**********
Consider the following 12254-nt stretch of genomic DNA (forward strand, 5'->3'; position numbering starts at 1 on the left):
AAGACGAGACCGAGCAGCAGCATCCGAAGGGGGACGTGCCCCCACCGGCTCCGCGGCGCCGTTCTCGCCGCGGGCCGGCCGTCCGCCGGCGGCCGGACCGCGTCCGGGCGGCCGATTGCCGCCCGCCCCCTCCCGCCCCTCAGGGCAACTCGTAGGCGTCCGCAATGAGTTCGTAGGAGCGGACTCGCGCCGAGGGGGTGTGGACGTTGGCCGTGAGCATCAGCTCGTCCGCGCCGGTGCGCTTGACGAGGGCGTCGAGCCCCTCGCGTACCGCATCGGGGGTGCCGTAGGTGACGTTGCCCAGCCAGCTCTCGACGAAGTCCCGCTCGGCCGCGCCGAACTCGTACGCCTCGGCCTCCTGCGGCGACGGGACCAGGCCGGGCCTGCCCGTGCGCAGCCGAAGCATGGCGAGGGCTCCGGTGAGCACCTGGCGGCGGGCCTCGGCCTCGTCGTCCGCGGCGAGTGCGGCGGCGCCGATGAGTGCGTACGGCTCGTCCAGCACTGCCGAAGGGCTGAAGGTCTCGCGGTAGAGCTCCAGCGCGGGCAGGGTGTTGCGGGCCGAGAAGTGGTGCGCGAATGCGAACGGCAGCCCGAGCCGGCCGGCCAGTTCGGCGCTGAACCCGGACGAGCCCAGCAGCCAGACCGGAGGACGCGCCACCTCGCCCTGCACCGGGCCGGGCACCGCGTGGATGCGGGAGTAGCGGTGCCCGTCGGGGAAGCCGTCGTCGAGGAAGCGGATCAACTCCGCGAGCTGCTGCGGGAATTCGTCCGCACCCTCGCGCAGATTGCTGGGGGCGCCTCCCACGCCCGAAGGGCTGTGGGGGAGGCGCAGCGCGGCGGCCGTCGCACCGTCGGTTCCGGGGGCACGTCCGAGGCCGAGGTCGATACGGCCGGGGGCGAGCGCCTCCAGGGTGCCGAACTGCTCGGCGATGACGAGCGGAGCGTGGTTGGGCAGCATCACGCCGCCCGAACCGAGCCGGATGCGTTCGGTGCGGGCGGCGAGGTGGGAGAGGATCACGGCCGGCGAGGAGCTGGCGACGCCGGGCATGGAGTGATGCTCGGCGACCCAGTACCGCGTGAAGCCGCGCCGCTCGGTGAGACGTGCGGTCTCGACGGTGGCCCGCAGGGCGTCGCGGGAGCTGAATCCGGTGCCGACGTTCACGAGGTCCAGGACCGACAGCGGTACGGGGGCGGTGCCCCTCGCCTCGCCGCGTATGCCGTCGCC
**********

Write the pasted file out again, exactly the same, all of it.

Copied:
Consider the following 12254-nt stretch of genomic DNA (forward strand, 5'->3'; position numbering starts at 1 on the left):
AAGACGAGACCGAGCAGCAGCATCCGAAGGGGGACGTGCCCCCACCGGCTCCGCGGCGCCGTTCTCGCCGCGGGCCGGCCGTCCGCCGGCGGCCGGACCGCGTCCGGGCGGCCGATTGCCGCCCGCCCCCTCCCGCCCCTCAGGGCAACTCGTAGGCGTCCGCAATGAGTTCGTAGGAGCGGACTCGCGCCGAGGGGGTGTGGACGTTGGCCGTGAGCATCAGCTCGTCCGCGCCGGTGCGCTTGACGAGGGCGTCGAGCCCCTCGCGTACCGCATCGGGGGTGCCGTAGGTGACGTTGCCCAGCCAGCTCTCGACGAAGTCCCGCTCGGCCGCGCCGAACTCGTACGCCTCGGCCTCCTGCGGCGACGGGACCAGGCCGGGCCTGCCCGTGCGCAGCCGAAGCATGGCGAGGGCTCCGGTGAGCACCTGGCGGCGGGCCTCGGCCTCGTCGTCCGCGGCGAGTGCGGCGGCGCCGATGAGTGCGTACGGCTCGTCCAGCACTGCCGAAGGGCTGAAGGTCTCGCGGTAGAGCTCCAGCGCGGGCAGGGTGTTGCGGGCCGAGAAGTGGTGCGCGAATGCGAACGGCAGCCCGAGCCGGCCGGCCAGTTCGGCGCTGAACCCGGACGAGCCCAGCAGCCAGACCGGAGGACGCGCCACCTCGCCCTGCACCGGGCCGGGCACCGCGTGGATGCGGGAGTAGCGGTGCCCGTCGGGGAAGCCGTCGTCGAGGAAGCGGATCAACTCCGCGAGCTGCTGCGGGAATTCGTCCGCACCCTCGCGCAGATTGCTGGGGGCGCCTCCCACGCCCGAAGGGCTGTGGGGGAGGCGCAGCGCGGCGGCCGTCGCACCGTCGGTTCCGGGGGCACGTCCGAGGCCGAGGTCGATACGGCCGGGGGCGAGCGCCTCCAGGGTGCCGAACTGCTCGGCGATGACGAGCGGAGCGTGGTTGGGCAGCATCACGCCGCCCGAACCGAGCCGGATGCGTTCGGTGCGGGCGGCGAGGTGGGAGAGGATCACGGCCGGCGAGGAGCTGGCGACGCCGGGCATGGAGTGATGCTCGGCGACCCAGTACCGCGTGAAGCCGCGCCGCTCGGTGAGACGTGCGGTCTCGACGGTGGCCCGCAGGGCGTCGCGGGAGCTGAATCCGGTGCCGACGTTCACGAGGTCCAGGACCGACAGCGGTACGGGGGCGGTGCCCCTCGCCTCGCCGCGTATGCCGTCGCC